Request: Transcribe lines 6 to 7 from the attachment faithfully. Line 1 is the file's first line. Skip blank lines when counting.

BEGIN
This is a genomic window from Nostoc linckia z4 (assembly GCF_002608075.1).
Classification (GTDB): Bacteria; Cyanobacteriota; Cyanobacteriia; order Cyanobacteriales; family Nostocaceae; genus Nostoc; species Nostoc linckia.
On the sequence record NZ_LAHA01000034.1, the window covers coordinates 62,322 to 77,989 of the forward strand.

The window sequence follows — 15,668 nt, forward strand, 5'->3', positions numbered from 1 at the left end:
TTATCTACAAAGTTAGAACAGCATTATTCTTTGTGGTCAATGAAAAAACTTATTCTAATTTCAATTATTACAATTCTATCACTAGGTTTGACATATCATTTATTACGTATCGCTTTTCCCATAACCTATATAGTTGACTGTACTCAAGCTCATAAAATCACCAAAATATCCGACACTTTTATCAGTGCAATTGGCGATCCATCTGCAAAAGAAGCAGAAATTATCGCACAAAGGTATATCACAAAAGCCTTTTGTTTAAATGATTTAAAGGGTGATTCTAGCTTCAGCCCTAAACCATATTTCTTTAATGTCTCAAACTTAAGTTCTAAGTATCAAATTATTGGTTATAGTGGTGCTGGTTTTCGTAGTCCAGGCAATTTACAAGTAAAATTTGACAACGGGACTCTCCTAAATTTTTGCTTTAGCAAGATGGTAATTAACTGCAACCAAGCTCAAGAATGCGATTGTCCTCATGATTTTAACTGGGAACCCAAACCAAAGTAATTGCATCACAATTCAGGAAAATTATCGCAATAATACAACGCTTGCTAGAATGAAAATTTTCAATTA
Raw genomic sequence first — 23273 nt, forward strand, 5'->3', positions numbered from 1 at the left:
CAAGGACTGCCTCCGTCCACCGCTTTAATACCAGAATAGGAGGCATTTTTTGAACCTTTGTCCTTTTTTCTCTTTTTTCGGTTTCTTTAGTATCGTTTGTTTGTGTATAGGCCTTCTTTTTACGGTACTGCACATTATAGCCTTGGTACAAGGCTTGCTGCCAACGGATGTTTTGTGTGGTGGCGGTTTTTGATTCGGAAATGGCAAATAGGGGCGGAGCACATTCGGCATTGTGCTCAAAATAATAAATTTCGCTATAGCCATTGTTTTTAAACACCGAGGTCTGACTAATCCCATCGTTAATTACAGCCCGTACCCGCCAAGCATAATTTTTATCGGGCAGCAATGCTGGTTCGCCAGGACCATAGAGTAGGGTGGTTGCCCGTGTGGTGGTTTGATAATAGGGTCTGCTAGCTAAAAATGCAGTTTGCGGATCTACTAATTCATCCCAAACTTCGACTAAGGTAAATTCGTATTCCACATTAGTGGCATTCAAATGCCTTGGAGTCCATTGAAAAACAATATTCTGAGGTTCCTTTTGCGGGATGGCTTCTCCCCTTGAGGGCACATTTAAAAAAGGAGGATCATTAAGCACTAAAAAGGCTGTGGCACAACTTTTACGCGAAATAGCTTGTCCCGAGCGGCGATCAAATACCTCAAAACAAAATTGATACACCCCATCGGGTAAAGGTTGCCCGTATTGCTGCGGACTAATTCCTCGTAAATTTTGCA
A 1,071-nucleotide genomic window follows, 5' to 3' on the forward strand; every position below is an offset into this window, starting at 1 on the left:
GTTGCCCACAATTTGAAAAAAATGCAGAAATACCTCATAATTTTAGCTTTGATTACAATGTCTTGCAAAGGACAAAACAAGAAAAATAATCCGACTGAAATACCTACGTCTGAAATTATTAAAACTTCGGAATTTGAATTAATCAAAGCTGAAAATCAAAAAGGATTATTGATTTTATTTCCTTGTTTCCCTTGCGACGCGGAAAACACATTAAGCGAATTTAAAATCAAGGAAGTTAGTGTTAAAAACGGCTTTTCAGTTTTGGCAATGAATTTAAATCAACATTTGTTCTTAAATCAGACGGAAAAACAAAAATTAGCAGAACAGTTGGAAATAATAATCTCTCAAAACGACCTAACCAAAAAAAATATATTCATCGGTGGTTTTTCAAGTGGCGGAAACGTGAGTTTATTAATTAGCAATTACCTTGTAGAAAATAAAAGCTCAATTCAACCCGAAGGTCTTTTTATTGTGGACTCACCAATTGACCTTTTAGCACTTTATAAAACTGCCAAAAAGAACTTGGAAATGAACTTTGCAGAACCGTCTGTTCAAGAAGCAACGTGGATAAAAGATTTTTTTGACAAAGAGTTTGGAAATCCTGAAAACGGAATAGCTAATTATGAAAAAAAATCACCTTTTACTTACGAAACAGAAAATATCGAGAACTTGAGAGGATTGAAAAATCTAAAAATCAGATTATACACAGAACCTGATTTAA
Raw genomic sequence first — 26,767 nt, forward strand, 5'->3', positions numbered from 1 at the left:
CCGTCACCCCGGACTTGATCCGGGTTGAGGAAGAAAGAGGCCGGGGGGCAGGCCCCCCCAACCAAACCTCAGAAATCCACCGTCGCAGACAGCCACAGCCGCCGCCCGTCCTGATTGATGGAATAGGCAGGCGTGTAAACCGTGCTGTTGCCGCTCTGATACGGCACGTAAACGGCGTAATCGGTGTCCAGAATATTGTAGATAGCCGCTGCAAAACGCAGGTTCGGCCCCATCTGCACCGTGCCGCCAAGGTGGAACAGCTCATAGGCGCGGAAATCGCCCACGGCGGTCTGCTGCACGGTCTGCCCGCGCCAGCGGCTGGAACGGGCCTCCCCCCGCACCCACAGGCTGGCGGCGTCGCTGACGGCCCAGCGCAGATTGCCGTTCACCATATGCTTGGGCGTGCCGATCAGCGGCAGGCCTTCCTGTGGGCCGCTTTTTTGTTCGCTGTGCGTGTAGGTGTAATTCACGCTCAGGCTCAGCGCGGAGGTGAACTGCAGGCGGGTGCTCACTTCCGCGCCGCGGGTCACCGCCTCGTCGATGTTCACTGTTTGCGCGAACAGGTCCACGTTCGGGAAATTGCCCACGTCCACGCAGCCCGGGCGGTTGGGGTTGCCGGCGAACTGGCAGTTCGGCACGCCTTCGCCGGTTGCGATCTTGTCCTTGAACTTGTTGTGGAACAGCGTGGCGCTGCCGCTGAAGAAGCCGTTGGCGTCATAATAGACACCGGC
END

Raw genomic sequence first — 23273 nt, forward strand, 5'->3', positions numbered from 1 at the left:
CAAGGACTGCCTCCGTCCACCGCTTTAATACCAGAATAGGAGGCATTTTTTGAACCTTTGTCCTTTTTTCTCTTTTTTCGGTTTCTTTAGTATCGTTTGTTTGTGTATAGGCCTTCTTTTTACGGTACTGCACATTATAGCCTTGGTACAAGGCTTGCTGCCAACGGATGTTTTGTGTGGTGGCGGTTTTTGATTCGGAAATGGCAAATAGGGGCGGAGCACATTCGGCATTGTGCTCAAAATAATAAATTTCGCTATAGCCATTGTTTTTAAACACCGAGGTCTGACTAATCCCATCGTTAATTACAGCCCGTACCCGCCAAGCATAATTTTTATCGGGCAGCAATGCTGGTTCGCCAGGACCATAGAGTAGGGTGGTTGCCCGTGTGGTGGTTTGATAATAGGGTCTGCTAGCTAAAAATGCAGTTTGCGGATCTACTAATTCATCCCAAACTTCGACTAAGGTAAATTCGTATTCCACATTAGTGGCATTCAAATGCCTTGGAGTCCATTGAAAAACAATATTCTGAGGTTCCTTTTGCGGGATGGCTTCTCCCCTTGAGGGCACATTTAAAAAAGGAGGATCATTAAGCACTAAAAAGGCTGTGGCACAACTTTTACGCGAAATAGCTTGTCCCGAGCGGCGATCAAATACCTCAAAACAAAATTGATACACCCCATCGGGTAAAGGTTGCCCGTATTGCTGCGGACTAATTCCTCGTAAATTTTGCA